There’s a lot to like about WordPress, but the WordPress Media Library isn’t always the high point.
While your desktop lets you organize files with simple folders and drag-and-drop, the WordPress Media Library just throws everything together in a mish-mash of different files.
Mediamatic is a freemium WordPress plugin that lets you change that by bringing drag-and-drop folders to the WordPress Media Library.
Much like you do on your computer, you’ll be able to drag-and-drop files around to various folders to stay organized. What’s more, this won’t break any of the URLs of files that you’ve already embedded, so you can safely drag-and-drop to your heart’s content.
Keep reading our full Mediamatic review for a hands-on look at this plugin.
Mediamatic Review: The Feature List
Mediamatic’s feature list is super simple, which I consider to be a good thing.
The core feature is that it adds folder functionality to your WordPress Media Library. You can create as many folders and sub-folders as you want to organize your media files.
Then, you can use drag-and-drop to move individual files or bulk move files to a different folder.
One of the nice things is that Mediamatic does not completely replace the native WordPress Media Library interface like some media folder plugins.
Instead, it lets you use the normal list or grid views…just with the addition of a sidebar for folders. Personally, I find the list view more convenient, so I like this approach.
Finally, it’s important to note that these are virtual folders. That has two important implications:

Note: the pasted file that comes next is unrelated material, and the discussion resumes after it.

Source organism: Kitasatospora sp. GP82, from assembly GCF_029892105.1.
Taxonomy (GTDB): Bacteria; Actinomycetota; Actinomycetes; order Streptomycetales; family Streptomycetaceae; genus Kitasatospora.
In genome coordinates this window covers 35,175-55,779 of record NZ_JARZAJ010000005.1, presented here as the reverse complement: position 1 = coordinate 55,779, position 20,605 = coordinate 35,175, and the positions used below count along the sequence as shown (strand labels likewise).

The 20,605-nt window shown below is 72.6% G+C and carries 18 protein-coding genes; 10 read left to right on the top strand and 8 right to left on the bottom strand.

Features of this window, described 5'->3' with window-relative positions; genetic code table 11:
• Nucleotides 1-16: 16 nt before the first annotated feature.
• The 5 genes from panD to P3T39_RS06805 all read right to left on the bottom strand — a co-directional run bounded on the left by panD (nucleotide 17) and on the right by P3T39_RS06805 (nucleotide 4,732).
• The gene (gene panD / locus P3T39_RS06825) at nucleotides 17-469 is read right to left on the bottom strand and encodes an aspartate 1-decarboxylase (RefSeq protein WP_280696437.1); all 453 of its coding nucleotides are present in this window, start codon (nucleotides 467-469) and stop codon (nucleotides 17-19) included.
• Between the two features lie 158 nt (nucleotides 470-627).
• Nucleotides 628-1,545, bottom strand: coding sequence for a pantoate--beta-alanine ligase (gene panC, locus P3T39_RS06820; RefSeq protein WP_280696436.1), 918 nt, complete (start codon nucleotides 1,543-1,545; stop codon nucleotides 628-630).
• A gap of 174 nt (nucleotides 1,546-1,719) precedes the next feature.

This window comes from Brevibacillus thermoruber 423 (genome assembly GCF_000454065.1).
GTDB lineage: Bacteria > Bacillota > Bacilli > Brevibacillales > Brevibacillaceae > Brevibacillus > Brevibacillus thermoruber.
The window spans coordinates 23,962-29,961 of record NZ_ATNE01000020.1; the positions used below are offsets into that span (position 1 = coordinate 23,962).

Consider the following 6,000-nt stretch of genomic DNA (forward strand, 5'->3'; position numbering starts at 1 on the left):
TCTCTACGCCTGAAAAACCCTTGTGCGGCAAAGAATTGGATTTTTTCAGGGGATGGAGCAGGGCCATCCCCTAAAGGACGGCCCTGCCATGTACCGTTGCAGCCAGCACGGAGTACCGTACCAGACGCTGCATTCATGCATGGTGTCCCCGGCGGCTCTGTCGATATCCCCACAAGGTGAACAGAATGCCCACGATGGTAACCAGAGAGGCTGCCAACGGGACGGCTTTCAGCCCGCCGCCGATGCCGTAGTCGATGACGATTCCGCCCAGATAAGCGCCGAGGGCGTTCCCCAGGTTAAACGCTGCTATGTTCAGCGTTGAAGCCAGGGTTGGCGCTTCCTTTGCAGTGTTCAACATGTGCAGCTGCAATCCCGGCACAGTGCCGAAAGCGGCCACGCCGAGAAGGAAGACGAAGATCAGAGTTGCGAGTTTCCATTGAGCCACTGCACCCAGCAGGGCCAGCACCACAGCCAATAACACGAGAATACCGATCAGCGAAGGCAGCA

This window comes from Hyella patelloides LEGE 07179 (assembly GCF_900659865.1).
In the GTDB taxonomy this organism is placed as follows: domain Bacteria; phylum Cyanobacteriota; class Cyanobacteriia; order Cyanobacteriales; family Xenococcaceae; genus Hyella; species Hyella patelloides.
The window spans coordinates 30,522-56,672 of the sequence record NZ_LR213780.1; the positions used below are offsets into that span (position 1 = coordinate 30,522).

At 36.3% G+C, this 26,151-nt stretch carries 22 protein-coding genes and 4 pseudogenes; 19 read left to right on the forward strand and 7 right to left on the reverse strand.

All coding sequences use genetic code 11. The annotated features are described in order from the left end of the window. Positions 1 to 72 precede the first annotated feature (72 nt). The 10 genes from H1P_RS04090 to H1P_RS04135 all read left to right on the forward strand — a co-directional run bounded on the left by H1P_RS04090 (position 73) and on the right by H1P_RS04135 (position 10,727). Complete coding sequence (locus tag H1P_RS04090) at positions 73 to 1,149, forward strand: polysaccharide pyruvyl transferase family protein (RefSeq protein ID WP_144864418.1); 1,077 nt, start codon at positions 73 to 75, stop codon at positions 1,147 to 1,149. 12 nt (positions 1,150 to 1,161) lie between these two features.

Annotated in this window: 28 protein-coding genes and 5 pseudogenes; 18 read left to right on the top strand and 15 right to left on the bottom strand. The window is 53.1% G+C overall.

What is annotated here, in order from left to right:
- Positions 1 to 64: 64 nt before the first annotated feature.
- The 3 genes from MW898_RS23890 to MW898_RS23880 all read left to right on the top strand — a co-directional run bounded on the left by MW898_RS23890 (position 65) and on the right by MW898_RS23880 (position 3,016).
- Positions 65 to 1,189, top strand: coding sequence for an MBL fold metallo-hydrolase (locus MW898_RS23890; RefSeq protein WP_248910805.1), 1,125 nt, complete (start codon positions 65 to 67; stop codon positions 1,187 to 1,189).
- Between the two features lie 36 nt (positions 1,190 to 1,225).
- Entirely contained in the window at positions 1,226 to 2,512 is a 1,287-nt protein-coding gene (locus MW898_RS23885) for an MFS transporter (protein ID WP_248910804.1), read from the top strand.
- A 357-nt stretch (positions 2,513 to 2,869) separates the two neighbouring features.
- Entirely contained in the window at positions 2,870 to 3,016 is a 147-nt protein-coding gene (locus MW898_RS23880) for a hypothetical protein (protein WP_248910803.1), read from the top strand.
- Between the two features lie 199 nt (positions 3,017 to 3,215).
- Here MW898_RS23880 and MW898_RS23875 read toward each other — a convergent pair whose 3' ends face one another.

- Moving a file between different folders will not change its actual URL. This means you can safely move files included in existing content without breaking anything.
- It doesn’t change the file structure on your server. This means that if you connect to your server via FTP, you’ll still see the regular WordPress media library structure, rather than the folders that you’ve organized with the plugin.
Specifically, Mediamatic uses a WordPress custom taxonomy to manage the folders. So if you edit an image, you can actually see and manage its folders much like regular WordPress categories, which I’ll show you in the hands-on section.
Some Example Use Cases for Mediamatic
While anyone can benefit from Mediamatic’s simple folder functionality, here are a few specific use cases where it can help you out:
- Bloggers – keep track of all the images and media files you use in your content.
- Web Developers – keep your design assets organized for easy retrieval. It will also make it easier for clients to upload their content.
- eCommerce – use separate categories to manage all of your product images.
Going Hands-On with the Mediamatic Plugin
Now that you know what the plugin is doing, let’s go hands-on and I’ll show you how everything works.
Mediamatic is super simple to use which, again, is one of its strong points.
Once you install and activate the plugin, there’s nothing to configure. Instead, you can go right to the regular Media area to see the new folder functionality: